25. A buttonhole sewing machine having a work-clamp and stitch-forming mechanism with means to relatively move-them into and out of sewing relation and to sew about a buttonhole, work-clamp closing and opening means, a needle-throat member through which an under thread runs to the work, the relative movement of the closed work-clamp and stitch-forming mechanism out of sewing relation drawing a length of under thread out of the needle-throat member, means operating before the work-clamp is opened to augment the length'of under thread between the needle-throat member and the last stitch in the work, and means to sever the augmented under thread length at a point sulficiently distant from both the last stitch and the needle-throat member to provide under thread ends in the work long enough to be bar-tacked in another machine and re-trimmed beyond the bar-tack.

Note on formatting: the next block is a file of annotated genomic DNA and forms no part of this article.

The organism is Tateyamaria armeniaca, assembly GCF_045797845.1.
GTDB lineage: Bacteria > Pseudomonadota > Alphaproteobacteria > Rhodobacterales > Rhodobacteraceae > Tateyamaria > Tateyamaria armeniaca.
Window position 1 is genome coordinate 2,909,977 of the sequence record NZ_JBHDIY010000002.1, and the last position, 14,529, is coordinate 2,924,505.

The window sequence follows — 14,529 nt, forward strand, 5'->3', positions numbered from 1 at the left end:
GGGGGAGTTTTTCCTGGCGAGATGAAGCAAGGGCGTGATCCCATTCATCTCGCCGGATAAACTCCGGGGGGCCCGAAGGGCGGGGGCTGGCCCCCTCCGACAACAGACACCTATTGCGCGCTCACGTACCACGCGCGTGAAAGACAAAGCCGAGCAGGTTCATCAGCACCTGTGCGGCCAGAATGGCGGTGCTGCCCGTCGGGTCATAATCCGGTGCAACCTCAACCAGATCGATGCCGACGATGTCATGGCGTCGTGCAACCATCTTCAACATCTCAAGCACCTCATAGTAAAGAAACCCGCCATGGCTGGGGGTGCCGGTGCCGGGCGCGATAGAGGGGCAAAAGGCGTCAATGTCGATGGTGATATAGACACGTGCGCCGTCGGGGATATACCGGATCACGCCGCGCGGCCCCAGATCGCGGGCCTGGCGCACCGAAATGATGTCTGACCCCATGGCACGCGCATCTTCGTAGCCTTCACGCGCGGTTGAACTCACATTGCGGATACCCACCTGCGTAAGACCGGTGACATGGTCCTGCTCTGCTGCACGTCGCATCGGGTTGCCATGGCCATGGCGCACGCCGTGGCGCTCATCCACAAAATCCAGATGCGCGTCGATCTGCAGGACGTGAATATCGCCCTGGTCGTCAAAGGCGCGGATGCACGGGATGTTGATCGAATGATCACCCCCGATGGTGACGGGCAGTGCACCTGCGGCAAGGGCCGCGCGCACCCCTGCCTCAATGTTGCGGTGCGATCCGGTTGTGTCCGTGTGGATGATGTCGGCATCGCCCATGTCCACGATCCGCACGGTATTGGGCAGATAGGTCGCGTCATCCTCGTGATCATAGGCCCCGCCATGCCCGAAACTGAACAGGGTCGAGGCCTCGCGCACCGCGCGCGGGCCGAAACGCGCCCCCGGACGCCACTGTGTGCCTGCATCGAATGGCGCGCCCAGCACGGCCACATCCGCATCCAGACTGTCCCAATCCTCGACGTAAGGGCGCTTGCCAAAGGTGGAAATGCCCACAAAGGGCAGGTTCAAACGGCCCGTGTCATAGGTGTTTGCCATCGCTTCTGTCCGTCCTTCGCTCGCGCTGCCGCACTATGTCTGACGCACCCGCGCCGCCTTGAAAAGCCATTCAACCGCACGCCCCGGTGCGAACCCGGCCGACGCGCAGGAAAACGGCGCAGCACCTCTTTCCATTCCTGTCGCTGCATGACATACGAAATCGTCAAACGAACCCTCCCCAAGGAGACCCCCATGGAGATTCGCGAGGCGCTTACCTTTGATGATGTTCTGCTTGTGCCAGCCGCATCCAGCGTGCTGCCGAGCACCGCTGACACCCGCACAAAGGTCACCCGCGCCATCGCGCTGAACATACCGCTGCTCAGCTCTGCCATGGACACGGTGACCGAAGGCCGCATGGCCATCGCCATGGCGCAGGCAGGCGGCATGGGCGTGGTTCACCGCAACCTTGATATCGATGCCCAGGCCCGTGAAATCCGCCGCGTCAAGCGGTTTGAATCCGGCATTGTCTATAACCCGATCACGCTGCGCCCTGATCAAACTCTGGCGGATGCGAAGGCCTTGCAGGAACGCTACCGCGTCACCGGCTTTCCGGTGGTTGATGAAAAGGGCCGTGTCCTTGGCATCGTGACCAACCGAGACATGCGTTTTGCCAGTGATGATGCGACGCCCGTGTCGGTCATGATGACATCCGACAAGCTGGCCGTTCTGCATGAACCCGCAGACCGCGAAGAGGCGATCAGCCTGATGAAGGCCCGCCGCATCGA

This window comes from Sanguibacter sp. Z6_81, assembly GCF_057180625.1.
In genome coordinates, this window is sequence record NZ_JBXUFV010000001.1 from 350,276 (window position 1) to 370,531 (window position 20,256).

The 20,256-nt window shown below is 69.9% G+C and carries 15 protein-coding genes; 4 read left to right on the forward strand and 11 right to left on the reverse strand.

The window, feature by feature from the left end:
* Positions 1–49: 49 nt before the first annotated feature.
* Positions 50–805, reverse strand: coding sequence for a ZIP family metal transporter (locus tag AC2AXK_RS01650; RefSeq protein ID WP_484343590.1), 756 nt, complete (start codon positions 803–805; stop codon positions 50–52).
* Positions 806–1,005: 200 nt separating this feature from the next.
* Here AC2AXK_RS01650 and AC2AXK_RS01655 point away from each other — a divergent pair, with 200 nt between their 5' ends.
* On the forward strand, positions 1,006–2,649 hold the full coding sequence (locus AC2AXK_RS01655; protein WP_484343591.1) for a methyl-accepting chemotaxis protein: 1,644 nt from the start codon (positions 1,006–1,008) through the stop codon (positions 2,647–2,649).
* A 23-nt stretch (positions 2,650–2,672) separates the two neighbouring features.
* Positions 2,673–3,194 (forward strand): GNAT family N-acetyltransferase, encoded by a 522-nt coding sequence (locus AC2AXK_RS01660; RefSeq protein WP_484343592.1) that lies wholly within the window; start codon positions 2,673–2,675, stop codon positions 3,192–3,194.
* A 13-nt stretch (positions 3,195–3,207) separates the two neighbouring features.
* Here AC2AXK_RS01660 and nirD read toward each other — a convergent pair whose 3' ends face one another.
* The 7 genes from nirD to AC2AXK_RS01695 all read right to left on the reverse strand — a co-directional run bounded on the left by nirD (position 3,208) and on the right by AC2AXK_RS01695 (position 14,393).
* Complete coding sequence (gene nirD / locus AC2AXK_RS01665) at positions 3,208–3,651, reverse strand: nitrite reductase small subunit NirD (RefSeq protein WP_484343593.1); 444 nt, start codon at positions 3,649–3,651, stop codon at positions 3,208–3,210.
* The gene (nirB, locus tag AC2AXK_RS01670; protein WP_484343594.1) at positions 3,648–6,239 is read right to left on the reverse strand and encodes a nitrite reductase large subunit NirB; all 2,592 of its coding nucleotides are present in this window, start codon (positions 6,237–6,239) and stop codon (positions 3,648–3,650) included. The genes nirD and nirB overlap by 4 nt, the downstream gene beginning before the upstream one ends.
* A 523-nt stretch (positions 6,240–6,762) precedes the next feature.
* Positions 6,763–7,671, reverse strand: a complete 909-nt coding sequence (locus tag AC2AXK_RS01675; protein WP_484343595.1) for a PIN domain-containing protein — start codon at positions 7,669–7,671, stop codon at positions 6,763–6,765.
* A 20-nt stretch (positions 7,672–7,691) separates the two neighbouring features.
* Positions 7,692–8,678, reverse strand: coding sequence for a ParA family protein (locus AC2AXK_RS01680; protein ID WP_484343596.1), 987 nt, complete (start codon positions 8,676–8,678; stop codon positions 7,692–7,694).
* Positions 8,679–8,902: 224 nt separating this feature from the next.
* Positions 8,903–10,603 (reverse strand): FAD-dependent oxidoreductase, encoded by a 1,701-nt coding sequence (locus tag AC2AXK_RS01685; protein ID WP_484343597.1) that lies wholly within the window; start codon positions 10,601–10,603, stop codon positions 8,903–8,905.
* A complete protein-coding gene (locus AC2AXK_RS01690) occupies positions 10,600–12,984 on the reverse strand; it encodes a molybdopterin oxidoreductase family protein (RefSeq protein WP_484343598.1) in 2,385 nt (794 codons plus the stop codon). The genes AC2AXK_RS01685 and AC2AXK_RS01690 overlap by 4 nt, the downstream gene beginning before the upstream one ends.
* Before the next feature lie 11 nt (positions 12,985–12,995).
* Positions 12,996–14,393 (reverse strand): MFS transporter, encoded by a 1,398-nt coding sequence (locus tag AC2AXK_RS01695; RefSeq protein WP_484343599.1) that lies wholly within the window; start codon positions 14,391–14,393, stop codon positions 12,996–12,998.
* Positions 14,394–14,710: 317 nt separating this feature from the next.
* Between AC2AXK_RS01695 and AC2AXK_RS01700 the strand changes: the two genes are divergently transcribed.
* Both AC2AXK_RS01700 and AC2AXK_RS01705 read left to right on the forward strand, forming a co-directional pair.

EDWARD P. SPAINE. HAROLD C. FAULKNER.